Major Projects Fast-Tracked to Boost Pandemic-Hit Economy
Infrastructure Projects Qld Pandemic – The $360bn Construction sector has a crucial role to play in helping Australia’s economy survive the economic effects of COVID-19. Cutting the red tape and fast-tracking projects would provide an immediate boost to employment and economic output.
There a number of States ready to pull the trigger on ‘shovel-ready’ projects, aiming to prop up the struggling development industry now and well into the future. A newly formed high-level planning taskforce in Victoria has given the green light for $3.5bn in new developments, followed closely by NSW’s $7.5bn list of fast-tracked projects delivering more than 9,000 jobs and 4,000 new dwellings. In Queensland, the Palaszczuk government has also called for public and private projects to be put forward for fast-tracked funding.
Brisbane’s Burgeoning Development Pipeline
Brisbane is fast becoming a city of mega projects, with over $20 billion worth of major development projects currently underway.
- Cross River Rail ($5.4bn)
- Queen’s Wharf ($3.6bn)
- RNA Showgrounds ($2.9bn)
- Eagle Street Pier ($2.1bn)
- Brisbane Live ($2bn)
- Millennium Square ($2bn)
- Brisbane Racing Club ($1.2bn)
- Brisbane Quarter ($1bn)
- Brisbane Metro ($944m)
- 80 Ann Street ($836m)
In addition to the State’s $49.5bn transport commitment, there are a number of sizeable residential masterplans and commercial precincts in the pipeline. Many developers are also capitalising on the current market and announcing large scale projects such as the newly proposed $450m Toowong Town Centre. The major mixed-use development opposite Toowong Village will transform the underutilised commercial and transport hub, providing a 16-storey office tower and a 25-storey apartment block with 148 apartments and a variety of facilities (Figure 1).
Inner Brisbane will see the city skyline broadened by projects such as Bureau Proberts’ luxury full-floor riverfront residences in Kangaroo Point (Figure 2) and the next Residential Tower in Mirvac’s $1 billion Waterfront Newstead Precinct (Figure 3). Further out, the largest infill development site within 10km of the CBD recently transacted for $31m with approval for a aster planned community featuring 700 homes, retail space and parks over 49 hectares (Figure 4).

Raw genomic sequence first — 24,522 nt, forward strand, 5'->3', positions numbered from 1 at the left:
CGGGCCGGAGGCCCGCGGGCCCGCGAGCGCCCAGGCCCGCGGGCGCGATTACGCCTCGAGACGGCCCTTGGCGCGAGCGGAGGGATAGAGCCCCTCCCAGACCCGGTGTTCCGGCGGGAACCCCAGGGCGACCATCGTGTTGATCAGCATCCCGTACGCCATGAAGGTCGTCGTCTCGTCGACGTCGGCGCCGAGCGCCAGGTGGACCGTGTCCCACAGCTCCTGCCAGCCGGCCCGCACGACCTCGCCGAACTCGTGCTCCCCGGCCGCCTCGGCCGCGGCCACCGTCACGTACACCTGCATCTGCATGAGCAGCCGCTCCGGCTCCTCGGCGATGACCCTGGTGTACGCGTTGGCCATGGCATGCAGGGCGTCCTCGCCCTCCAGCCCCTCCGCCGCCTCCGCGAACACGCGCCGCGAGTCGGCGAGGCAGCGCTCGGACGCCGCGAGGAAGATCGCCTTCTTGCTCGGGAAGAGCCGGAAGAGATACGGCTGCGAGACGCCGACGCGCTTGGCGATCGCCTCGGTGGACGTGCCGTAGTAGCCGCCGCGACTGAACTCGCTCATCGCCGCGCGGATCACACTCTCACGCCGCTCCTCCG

Government agency, Economic Development Queensland (EDQ), has also fast-tracked construction at their Carseldine Village (<16km of CBD) with an initial $8.9m contract awarded to Shadforth, one of Queensland’s largest family-owned civil contracting companies. Over the next 3-5 years, the project will deliver over 600 dwellings, aged care facilities to complement the new $6.5m sport and recreation precinct.
New home sales and housing finance data indicates the housing market reached a turning point mid-way through 2019. The momentum building up in the residential property market is feared to have been all but halted by the COVID-19 pandemic.
Even without a government shut-down order, wide scale supply chain disruption and rising uncertainty saw construction sector activity, employment and demand slump to record lows during April. The latest Housing Industry Association Australian Performance of Construction Index dropped by 16.3 points to 21.6 in April, the weakest overall performance for the construction industry since the survey began in 2005.
Despite the short-term slump and medium-term impacts, infrastructure investment and major projects will continue to drive growth well into the future, exemplified by the practical completion of Brisbane Airport’s new $1.1bn runway after 8 years. However, there is much more to do to ease the pressures of population growth, catalyse development and enable our businesses to compete on a global stage. The commencement and future completion of this unprecedented number of major public and private projects will see the Australian economy rebound post-pandemic and lead a new growth phase for Brisbane.
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